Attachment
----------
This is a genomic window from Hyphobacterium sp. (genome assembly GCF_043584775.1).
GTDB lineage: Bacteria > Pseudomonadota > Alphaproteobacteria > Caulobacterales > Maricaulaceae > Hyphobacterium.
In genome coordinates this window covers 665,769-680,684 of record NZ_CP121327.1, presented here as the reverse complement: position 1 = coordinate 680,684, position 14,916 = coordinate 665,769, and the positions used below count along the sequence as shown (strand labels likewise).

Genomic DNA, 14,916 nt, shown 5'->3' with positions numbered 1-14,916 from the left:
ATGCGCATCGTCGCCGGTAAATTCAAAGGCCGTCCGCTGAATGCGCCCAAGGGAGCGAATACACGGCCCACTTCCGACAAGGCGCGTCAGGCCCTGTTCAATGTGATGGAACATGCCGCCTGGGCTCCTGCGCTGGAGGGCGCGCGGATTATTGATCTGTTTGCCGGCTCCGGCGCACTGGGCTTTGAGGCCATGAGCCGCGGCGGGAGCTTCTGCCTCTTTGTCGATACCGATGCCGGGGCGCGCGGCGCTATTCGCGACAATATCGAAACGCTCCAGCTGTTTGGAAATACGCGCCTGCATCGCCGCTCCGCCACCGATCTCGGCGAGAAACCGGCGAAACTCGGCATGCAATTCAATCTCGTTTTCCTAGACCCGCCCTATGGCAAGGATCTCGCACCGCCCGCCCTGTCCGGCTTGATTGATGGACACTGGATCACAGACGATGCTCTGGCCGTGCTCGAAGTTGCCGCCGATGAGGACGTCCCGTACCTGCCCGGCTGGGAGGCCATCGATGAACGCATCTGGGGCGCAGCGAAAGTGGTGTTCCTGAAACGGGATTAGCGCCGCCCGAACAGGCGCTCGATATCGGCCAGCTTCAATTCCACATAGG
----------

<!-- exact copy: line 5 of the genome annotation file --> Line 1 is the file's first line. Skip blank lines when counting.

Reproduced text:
ATGCGCATCGTCGCCGGTAAATTCAAAGGCCGTCCGCTGAATGCGCCCAAGGGAGCGAATACACGGCCCACTTCCGACAAGGCGCGTCAGGCCCTGTTCAATGTGATGGAACATGCCGCCTGGGCTCCTGCGCTGGAGGGCGCGCGGATTATTGATCTGTTTGCCGGCTCCGGCGCACTGGGCTTTGAGGCCATGAGCCGCGGCGGGAGCTTCTGCCTCTTTGTCGATACCGATGCCGGGGCGCGCGGCGCTATTCGCGACAATATCGAAACGCTCCAGCTGTTTGGAAATACGCGCCTGCATCGCCGCTCCGCCACCGATCTCGGCGAGAAACCGGCGAAACTCGGCATGCAATTCAATCTCGTTTTCCTAGACCCGCCCTATGGCAAGGATCTCGCACCGCCCGCCCTGTCCGGCTTGATTGATGGACACTGGATCACAGACGATGCTCTGGCCGTGCTCGAAGTTGCCGCCGATGAGGACGTCCCGTACCTGCCCGGCTGGGAGGCCATCGATGAACGCATCTGGGGCGCAGCGAAAGTGGTGTTCCTGAAACGGGATTAGCGCCGCCCGAACAGGCGCTCGATATCGGCCAGCTTCAATTCCACATAGG